Founding an Academy in a Wilderness
By 1787, Hugh Henry Brackenridge—not yet 40 years old—had risen from poverty to earn success in Western Pennsylvania as an attorney, author, Continental Army chaplain, editor, and educator.
That year, newly elected to Pennsylvania’s state assembly, the Scottish-born Brackenridge made his boldest move yet: He entered a petition in the assembly to charter an academy of learning in (of all places) Pittsburgh, at the time a promising but rough-hewn town in the North American wilderness.
“I do not know that the legislature could do a more acceptable service to the commonwealth than by endowing a school at this place,” the petition read, in part. “We well know that the strength of a state greatly consists in the superior mental powers of the inhabitants.”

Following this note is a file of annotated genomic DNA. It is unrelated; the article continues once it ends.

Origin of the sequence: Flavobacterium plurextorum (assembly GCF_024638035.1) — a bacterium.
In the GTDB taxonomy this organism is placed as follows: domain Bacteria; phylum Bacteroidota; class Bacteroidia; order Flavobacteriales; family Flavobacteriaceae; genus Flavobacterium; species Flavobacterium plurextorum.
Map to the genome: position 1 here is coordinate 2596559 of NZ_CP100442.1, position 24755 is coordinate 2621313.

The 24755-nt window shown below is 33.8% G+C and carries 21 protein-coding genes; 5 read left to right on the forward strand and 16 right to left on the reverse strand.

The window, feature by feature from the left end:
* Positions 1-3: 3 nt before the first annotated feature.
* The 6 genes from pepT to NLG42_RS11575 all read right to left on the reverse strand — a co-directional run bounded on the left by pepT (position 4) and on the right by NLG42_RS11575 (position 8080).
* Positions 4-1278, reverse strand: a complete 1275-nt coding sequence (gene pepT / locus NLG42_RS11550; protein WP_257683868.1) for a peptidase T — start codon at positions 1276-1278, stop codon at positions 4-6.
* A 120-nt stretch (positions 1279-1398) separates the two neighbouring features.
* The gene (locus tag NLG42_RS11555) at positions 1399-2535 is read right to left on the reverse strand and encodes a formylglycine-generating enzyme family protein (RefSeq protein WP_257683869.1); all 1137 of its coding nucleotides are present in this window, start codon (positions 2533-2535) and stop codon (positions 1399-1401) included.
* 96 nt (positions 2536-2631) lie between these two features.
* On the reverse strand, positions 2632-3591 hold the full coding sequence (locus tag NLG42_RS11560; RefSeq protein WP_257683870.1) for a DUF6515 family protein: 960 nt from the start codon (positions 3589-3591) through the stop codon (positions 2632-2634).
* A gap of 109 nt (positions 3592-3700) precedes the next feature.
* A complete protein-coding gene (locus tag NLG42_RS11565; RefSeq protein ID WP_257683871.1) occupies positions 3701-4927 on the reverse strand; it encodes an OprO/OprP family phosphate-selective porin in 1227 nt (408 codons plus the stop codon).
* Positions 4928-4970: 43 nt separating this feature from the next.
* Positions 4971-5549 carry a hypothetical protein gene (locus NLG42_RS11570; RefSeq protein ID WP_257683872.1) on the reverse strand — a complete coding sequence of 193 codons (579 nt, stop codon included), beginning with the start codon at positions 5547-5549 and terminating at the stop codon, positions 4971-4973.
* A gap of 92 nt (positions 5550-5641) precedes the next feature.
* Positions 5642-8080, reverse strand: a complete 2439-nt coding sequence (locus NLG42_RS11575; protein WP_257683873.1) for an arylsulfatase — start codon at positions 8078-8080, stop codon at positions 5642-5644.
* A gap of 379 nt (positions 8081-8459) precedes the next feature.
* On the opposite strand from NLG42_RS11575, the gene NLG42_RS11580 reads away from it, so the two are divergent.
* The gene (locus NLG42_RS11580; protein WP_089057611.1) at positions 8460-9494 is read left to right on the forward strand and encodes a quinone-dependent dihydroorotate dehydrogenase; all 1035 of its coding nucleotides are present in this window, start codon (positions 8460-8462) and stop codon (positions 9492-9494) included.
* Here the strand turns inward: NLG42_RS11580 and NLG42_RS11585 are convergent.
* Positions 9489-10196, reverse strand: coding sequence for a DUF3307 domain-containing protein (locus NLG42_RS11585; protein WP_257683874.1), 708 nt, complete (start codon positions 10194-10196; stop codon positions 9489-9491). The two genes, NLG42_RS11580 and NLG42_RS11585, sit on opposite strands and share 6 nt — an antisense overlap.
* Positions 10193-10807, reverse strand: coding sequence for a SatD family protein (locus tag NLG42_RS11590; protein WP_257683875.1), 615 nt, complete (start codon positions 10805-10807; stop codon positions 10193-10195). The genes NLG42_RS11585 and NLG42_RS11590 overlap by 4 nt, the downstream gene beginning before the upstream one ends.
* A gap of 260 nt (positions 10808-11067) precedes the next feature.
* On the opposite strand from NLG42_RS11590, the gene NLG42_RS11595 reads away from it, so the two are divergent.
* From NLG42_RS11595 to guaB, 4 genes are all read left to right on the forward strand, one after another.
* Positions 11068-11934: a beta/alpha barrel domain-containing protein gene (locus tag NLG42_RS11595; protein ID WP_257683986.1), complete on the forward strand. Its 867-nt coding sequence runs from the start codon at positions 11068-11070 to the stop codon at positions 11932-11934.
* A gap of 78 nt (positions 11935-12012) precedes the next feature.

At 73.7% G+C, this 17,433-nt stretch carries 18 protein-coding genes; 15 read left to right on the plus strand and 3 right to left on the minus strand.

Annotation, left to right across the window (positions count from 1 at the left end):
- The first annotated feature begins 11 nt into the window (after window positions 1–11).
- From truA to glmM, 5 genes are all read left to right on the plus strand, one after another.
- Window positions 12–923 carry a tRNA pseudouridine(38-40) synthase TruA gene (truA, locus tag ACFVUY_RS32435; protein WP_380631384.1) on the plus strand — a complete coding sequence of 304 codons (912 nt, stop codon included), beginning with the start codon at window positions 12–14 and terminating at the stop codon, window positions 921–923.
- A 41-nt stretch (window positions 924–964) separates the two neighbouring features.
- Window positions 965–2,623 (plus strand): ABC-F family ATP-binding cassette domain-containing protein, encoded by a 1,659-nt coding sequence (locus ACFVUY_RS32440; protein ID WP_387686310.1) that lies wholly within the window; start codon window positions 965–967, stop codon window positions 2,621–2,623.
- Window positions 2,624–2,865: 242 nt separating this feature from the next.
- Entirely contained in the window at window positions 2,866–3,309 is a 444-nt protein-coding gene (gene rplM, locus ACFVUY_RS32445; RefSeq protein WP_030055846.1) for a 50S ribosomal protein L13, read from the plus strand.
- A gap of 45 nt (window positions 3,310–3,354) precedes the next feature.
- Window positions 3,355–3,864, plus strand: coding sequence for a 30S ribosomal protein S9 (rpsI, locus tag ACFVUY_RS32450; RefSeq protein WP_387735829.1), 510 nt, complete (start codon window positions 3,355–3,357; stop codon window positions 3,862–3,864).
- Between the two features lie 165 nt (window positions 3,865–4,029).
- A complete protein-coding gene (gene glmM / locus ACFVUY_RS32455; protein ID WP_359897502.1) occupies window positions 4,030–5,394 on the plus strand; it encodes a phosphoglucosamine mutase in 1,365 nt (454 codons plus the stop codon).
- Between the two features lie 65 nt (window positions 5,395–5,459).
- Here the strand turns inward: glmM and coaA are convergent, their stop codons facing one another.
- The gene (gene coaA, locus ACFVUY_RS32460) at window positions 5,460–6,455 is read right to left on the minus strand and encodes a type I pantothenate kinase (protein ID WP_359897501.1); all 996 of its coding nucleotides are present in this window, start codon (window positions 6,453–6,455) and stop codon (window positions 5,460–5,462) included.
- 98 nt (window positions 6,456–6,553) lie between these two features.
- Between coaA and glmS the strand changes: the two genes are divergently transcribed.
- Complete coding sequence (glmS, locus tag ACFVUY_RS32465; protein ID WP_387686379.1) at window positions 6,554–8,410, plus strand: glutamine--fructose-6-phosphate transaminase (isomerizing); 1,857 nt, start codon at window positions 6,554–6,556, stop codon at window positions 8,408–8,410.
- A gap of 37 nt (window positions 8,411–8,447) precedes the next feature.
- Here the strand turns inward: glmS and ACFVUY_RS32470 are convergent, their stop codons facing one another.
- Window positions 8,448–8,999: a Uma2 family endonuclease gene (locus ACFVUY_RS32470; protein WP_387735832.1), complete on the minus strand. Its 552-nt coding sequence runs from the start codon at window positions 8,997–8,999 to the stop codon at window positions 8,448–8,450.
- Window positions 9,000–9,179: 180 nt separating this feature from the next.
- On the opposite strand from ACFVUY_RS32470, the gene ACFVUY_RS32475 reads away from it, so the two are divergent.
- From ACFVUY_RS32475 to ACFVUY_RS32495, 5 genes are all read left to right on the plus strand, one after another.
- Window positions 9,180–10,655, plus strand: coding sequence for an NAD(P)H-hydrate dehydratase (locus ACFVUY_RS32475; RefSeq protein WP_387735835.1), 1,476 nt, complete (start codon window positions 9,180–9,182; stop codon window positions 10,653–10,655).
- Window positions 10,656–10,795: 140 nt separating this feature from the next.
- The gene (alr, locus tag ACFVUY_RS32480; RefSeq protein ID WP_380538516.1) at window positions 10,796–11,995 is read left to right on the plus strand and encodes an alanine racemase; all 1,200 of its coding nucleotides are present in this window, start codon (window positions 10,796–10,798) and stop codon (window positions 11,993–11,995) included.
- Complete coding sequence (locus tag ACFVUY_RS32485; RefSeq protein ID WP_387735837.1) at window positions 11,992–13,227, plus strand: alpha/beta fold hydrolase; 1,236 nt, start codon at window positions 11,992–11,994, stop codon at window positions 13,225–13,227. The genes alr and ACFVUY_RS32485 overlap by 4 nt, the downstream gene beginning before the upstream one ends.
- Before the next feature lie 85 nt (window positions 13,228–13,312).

The bill was passed on February 28, 1787, six and a half months before the Constitutional Convention in Philadelphia adopted the U.S. Constitution. With Brackenridge as its founding principal, the Pittsburgh Academy became what is widely believed to have been the first institution of learning west of the Allegheny Mountains.
Capping a controversial career that included attempting to mitigate the Whiskey Rebellion (Brackenridge briefly considered fleeing East to avoid rebels who suspected his motives) and penning Modern Chivalry, a satiric novel thought to be the first literary work produced west of the Alleghenies, Brackenridge was appointed as a justice of Pennsylvania’s Supreme Court. He died in Carlisle, Pa., in 1816.
Meanwhile, the humble academy that Brackenridge helped to found in Pittsburgh took root. In the 225 years since its birth, it has evolved into an internationally renowned center of learning and research—the University of Pittsburgh—with its own legacy of bold pioneering and brilliant victories.